The Legal Framework
The Federal Law on International Commercial Arbitration, 1993 (the "Law") and amended in 2017 governs international commercial arbitration throughout the entire territory of Russia. Manifestly, this has a unification effect and harmonizes legal practice in Russia.
The Law is largely a mirror image of the UNCITRAL Model Law on International Commercial Arbitration (1985) and places Russia on the map of the countries with modern arbitration legislation. In addition, growth of the domestic and international arbitration cases boosted the amount of recognition and enforcement proceedings brought to the state courts. Based on the reported cases, the Supreme Arbitrazh Court (Supreme Commercial Court) outlined the non-binding guidelines for setting aside, recognition and enforcement of arbitral awards. These guidelines, discussed below, are an important legal tool for navigation within the Russian legal environment.
According to the Law any disputes of commercial nature involving a foreign party, as well as commercial disputes where at least one party is a Russian company with foreign investments, can be referred to international commercial arbitration. The law does not specify the required level of foreign participation in a Russian company with foreign investments for a dispute to be eligible for international arbitration. In practice, even a nominal foreign investment in a Russian company can satisfy this requirement. It is worth noting that commercial disputes arising out of insolvency, registration, reorganization and liquidation of companies, protection of business reputation and, finally, competition issues do not qualify as arbitrable disputes.
The Law sets out a mandatory provision as to the written form of the arbitration agreement. Exchange of letters, faxes, emails and other means also qualify as evidence of a written arbitration agreement. However, submission by the parties to a dispute of their statements of claim and response without further challenge of the jurisdiction of the arbitral tribunal may effectively evidence the existence of an agreement to arbitrate, even without any written document at hand.
There are several reported court cases analyzing existence and validity of arbitration agreements. Defects in arbitration agreements are often used as grounds for challenging arbitral awards in the state courts. Among the most frequently used arguments are: incorrect or incomplete name of an arbitration institution; and absence of references to the exact set of procedural rules of an institution (arbitration or conciliation). Apparently, these basics should be carefully considered when drafting an arbitration agreement.
The courts recently held that reference should be made to a particular arbitral institution and not just its rules. Therefore, a careful drafting of international arbitration clauses is imperative in Russia as is true for many other jurisdictions.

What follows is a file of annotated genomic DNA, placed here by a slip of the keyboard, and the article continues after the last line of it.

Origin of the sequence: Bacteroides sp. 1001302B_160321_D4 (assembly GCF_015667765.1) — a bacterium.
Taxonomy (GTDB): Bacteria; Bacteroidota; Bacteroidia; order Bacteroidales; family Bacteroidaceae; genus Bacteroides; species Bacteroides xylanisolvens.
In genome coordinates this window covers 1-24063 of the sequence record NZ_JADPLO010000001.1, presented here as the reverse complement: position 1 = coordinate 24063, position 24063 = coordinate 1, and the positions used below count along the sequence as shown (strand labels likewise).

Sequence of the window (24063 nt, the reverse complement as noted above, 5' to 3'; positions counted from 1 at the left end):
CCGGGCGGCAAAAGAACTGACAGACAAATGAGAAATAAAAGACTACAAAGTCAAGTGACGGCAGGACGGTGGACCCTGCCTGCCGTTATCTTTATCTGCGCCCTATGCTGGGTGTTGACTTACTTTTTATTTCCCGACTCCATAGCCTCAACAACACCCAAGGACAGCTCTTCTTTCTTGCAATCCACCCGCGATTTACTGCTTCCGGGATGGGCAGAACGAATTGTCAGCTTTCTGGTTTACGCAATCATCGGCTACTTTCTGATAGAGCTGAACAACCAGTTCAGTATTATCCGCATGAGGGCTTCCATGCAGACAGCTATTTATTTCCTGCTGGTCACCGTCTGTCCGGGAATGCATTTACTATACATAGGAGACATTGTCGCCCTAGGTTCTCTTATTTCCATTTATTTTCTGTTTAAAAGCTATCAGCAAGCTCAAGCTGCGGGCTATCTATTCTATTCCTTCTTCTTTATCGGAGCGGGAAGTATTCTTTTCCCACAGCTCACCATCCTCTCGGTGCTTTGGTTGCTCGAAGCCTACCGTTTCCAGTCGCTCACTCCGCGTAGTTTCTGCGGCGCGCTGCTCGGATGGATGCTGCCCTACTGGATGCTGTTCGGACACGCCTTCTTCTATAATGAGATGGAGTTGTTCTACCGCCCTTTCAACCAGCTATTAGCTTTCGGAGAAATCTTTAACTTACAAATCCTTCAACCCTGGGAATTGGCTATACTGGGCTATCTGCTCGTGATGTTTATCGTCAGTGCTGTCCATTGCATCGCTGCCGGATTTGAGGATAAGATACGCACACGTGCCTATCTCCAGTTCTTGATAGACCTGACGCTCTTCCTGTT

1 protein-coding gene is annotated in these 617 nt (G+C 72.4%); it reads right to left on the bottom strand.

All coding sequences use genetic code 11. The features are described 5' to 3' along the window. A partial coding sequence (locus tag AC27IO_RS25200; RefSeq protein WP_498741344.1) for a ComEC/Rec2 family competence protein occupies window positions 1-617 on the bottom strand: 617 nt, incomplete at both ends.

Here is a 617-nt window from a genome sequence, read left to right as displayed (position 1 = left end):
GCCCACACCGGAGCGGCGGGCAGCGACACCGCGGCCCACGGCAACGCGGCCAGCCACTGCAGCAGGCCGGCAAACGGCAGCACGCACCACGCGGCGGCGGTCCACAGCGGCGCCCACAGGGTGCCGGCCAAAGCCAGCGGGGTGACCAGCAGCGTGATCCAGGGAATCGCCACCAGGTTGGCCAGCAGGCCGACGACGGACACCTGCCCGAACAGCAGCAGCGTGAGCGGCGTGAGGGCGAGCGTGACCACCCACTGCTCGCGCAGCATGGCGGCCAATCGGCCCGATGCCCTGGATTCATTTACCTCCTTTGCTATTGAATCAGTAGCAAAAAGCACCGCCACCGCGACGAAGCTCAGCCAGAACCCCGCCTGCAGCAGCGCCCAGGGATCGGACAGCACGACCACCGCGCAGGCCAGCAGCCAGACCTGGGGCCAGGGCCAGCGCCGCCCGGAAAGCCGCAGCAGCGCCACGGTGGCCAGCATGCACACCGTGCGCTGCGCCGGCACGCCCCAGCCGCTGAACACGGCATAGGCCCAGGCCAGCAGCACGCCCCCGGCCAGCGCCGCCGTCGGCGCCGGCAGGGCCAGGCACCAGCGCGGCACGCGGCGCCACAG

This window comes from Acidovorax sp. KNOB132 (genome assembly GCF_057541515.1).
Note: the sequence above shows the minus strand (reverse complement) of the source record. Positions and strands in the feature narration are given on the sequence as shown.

Arbitration and Arbitrazh
There is a clear understanding in Russia that arbitration is a separate apparatus from the state courts system as it stems from the parties’ decision to submit their disputes to a private dispute resolution mechanism. In Russia though, arbitration should not be confused with “arbitrazh” courts. As a matter of tradition deriving from the Soviet period, the state courts dealing with commercial disputes are called “Arbitrazh Courts”. Arbitrazh courts fall within the state judicial system and have little to do with arbitration, other than being authorized to set aside or recognize and enforce arbitral awards. Despite the fact that “arbitration” and “arbitrazh” bear a phonetic resemble to each other, they are two separate and independent systems of dispute resolution. An arbitral tribunal, in practice, is often referred as “treteyskiy sud” meaning private self-regulating dispute resolution mechanism.
Enforcement of Foreign Arbitral Awards
The legal basis for enforcement of foreign arbitral awards in Russia is the NY Convention. The USSR took a very active role in the drafting of the convention and had already ratified it by 1960. However, there was not a single reported instance of court enforcement of foreign arbitral awards under the NY Convention in Russia until 1992. It could be due to the fact that the parties were state enterprises and were bound to voluntarily comply with the arbitral awards.
Nowadays, Russian courts consider 50-70 applications to gain recognition and enforcement of foreign arbitral awards under the NY Convention annually. Presumably, the rest of the awards are complied with voluntarily. When handling a situation of enforcement of a foreign arbitral award in Russia, one must contemplate an assistance of experienced local counsel at the very outset of the proceedings because this situation requires a diligent approach and knowledge of all formal and procedural requirements of the state courts.